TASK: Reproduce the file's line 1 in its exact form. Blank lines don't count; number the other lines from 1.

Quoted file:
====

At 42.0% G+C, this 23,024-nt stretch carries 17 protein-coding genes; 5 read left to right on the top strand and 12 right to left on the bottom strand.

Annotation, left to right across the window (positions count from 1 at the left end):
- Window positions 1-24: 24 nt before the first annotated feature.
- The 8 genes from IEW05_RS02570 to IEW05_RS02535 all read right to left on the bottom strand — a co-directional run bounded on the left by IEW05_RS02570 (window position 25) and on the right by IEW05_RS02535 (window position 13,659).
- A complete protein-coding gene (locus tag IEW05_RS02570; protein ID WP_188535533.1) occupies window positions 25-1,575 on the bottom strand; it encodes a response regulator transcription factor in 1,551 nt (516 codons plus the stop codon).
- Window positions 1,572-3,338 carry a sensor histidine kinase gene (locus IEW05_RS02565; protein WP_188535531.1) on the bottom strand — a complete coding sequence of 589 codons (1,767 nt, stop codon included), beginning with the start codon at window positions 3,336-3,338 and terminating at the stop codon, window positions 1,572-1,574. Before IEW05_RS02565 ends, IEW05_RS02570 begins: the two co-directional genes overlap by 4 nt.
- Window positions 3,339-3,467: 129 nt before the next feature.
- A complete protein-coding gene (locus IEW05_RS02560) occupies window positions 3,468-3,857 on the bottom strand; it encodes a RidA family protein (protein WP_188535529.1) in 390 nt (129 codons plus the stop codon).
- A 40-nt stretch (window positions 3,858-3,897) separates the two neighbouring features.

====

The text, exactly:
At 42.0% G+C, this 23,024-nt stretch carries 17 protein-coding genes; 5 read left to right on the top strand and 12 right to left on the bottom strand.